But consumers don’t need protection from this phantom threat. Consumers can cast the ultimate vote with their pocketbooks by switching companies.

Broadband Internet access is a very competitive market and no consumer is held captive. We don’t need network neutrality. Instead of producing benefits, these policies are much more likely to hinder innovation and slow down the expansion of high-speed Internet access.

Adrian Moore is Vice President of Reason Foundation.

Adrian Moore

Adrian Moore, Ph.D., is vice president of policy at Reason Foundation, a non-profit think tank advancing free minds and free markets. Moore leads Reason's policy implementation efforts and conducts his own research on topics such as privatization, government and regulatory reform, air quality, transportation and urban growth, prisons and utilities.

Moore, who has testified before Congress on several occasions, regularly advises federal, state and local officials on ways to streamline government and reduce costs.

In 2008 and 2009, Moore served on Congress' National Surface Transportation Infrastructure Financing Commission. The commission offered "specific recommendations for increasing investment in transportation infrastructure while at the same time moving the Federal Government away from reliance on motor fuel taxes toward more direct fees charged to transportation infrastructure users." Since 2009 he has served on California's Public Infrastructure Advisory Commission.

Mr. Moore is co-author of the book Mobility First: A New Vision for Transportation in a Globally Competitive 21st Century (Rowman & Littlefield, 2008). Texas Gov. Rick Perry said, "Speaking from our experiences in Texas, Sam Staley and Adrian Moore get it right in Mobility First." World Bank urban planner Alain Bartaud called it "a must read for urban managers of large cities in the United States and around the world."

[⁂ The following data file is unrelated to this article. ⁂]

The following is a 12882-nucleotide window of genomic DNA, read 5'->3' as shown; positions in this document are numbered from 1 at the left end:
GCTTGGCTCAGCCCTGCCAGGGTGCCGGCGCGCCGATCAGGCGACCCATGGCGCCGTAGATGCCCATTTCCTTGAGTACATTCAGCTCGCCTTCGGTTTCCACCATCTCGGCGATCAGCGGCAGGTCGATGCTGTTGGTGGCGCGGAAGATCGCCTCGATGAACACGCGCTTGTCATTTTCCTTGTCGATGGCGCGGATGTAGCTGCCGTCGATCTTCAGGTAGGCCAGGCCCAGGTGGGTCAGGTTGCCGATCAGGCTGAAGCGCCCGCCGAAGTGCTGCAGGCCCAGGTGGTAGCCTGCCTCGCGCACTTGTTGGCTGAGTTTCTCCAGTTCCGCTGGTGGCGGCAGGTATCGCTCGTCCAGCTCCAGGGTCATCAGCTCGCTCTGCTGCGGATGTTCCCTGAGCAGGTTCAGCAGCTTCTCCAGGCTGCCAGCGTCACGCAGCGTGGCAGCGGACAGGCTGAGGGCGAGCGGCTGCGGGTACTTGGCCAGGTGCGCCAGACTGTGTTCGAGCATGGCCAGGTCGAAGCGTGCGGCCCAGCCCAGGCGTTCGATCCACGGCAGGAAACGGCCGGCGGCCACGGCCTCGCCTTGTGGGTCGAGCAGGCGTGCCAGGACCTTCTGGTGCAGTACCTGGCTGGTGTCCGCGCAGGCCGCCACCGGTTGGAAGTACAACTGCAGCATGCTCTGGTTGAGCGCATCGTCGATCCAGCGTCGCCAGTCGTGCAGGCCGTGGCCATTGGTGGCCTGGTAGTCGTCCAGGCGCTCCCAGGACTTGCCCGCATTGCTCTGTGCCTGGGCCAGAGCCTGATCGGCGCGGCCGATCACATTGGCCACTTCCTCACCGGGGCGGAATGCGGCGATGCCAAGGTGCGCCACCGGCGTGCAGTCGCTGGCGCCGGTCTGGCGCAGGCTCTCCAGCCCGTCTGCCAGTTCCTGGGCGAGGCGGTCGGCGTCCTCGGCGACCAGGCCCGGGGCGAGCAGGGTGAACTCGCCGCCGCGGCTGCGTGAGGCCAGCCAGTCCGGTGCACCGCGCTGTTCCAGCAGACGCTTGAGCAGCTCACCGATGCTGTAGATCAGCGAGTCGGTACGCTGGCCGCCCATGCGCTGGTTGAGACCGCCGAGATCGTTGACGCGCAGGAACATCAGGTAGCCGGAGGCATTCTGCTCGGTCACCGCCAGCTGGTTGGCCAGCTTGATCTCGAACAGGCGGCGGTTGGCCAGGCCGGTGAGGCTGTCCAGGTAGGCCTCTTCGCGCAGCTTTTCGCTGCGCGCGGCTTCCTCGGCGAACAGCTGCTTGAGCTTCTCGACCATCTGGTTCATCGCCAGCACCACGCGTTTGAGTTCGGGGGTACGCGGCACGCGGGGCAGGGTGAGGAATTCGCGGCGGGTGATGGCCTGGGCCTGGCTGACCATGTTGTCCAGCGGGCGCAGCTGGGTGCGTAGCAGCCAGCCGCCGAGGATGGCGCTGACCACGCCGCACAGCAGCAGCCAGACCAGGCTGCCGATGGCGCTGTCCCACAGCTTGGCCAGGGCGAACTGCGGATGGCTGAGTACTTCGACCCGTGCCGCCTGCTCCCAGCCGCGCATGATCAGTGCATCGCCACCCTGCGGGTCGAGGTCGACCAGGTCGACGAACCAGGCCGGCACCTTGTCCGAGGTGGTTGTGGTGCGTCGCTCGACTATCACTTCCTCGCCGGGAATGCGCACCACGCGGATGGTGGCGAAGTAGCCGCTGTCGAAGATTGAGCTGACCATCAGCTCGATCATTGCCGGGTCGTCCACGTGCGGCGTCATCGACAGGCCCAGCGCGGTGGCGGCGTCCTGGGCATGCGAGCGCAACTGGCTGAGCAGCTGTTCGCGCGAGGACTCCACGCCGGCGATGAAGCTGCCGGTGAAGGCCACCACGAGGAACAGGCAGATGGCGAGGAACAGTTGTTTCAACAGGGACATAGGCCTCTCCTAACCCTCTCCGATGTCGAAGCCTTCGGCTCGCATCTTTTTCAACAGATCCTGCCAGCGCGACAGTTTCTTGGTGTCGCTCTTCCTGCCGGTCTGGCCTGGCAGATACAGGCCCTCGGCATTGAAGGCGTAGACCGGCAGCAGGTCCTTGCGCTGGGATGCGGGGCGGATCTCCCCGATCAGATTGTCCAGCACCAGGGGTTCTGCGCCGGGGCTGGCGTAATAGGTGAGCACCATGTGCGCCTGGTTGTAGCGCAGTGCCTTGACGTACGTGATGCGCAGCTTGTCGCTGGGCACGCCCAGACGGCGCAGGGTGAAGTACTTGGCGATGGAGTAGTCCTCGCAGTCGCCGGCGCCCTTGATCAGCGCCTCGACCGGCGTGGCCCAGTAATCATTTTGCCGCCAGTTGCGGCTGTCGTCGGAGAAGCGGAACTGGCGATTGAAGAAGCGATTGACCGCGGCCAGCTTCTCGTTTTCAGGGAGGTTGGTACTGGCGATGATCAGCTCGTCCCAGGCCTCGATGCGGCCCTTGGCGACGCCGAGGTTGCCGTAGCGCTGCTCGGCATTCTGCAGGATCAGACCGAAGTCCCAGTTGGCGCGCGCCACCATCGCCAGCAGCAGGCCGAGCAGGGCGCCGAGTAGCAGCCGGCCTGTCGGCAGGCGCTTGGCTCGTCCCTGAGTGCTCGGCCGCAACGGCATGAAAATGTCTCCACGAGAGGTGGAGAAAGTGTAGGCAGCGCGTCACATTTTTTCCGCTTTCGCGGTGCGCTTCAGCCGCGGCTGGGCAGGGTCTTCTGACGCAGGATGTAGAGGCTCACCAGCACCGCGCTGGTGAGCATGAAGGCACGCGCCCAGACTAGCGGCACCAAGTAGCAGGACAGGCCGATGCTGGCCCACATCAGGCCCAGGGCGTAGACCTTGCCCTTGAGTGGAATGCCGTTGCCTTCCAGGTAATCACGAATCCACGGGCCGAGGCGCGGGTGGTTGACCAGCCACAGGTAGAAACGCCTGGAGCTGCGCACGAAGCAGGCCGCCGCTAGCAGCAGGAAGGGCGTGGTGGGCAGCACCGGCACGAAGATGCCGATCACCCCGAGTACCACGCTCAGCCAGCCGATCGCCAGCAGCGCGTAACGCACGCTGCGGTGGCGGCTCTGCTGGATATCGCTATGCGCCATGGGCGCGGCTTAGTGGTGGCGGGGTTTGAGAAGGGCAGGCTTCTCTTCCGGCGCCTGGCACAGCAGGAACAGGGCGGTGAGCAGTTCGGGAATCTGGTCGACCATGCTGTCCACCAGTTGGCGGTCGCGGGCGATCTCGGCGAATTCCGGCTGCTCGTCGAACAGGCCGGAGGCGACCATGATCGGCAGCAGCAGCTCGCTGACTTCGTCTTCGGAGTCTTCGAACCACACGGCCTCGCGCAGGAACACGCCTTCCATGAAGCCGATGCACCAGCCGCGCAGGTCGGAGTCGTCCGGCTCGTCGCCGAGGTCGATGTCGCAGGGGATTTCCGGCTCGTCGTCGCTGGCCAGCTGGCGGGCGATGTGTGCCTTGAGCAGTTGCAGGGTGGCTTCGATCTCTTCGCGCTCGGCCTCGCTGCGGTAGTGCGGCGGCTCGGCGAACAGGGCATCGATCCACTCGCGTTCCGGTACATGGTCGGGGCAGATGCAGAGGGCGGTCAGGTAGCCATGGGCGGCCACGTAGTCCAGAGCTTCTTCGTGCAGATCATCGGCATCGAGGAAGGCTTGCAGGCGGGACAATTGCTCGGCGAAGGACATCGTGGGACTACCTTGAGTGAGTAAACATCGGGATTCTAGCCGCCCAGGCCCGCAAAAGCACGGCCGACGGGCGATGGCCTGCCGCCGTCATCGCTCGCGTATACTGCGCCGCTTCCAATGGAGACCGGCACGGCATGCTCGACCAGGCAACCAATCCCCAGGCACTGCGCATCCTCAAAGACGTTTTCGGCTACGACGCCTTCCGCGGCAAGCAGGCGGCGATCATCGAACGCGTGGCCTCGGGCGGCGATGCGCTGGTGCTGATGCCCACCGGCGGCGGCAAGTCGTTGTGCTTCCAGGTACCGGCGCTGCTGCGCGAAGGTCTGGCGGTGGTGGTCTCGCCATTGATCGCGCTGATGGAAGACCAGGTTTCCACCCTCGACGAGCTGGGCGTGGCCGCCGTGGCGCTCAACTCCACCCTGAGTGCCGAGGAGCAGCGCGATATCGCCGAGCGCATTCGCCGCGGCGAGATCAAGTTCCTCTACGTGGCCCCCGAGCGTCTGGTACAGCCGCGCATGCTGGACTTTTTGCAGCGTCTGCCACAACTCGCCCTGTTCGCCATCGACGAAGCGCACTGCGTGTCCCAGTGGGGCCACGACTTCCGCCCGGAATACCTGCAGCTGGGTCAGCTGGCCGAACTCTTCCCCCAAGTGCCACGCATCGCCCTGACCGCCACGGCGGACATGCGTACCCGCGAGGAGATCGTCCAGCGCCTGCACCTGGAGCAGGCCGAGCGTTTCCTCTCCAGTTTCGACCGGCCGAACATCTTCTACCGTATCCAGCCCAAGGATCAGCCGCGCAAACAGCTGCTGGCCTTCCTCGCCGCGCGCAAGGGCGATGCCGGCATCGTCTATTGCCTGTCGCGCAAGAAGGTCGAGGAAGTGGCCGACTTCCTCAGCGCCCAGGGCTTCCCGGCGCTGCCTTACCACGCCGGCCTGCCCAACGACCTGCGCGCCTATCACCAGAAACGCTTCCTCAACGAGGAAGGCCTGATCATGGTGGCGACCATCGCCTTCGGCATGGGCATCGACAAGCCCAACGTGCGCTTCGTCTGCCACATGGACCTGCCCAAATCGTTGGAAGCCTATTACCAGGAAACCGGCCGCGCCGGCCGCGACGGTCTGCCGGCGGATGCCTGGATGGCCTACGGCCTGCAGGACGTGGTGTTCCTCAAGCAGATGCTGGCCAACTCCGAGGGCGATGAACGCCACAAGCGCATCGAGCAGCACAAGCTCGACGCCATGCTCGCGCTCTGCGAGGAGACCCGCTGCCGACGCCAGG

Moore is also co-author of Curb Rights: A Foundation for Free Enterprise in Urban Transit, published in 1997 by the Brookings Institution Press, as well as dozens of policy studies. His work has been published in the Wall Street Journal, Los Angeles Times, Boston Globe, Houston Chronicle, Atlanta Journal-Constitution, Orange County Register, as well as in, Public Policy and Management, Transportation Research Part A, Urban Affairs Review, Economic Affairs, and numerous other publications.

In 2002, Moore was awarded a World Outsourcing Achievement Award by PricewaterhouseCoopers and Michael F. Corbett & Associates Ltd. for his work showing governments how to use public-private partnerships and the private sector to save taxpayer money and improve the efficiency of their agencies.

Prior to joining Reason, Moore served 10 years in the Army on active duty and reserves. As an noncommissioned officer he was accepted to Officers Candidate School and commissioned as an Infantry officer. He served in posts in the United States and Germany and left the military as a Captain after commanding a Heavy Material Supply company.

Mr. Moore earned a Ph.D. in Economics from the University of California, Irvine. He holds a Master's in Economics from the University of California, Irvine and a Master's in History from California State University, Chico.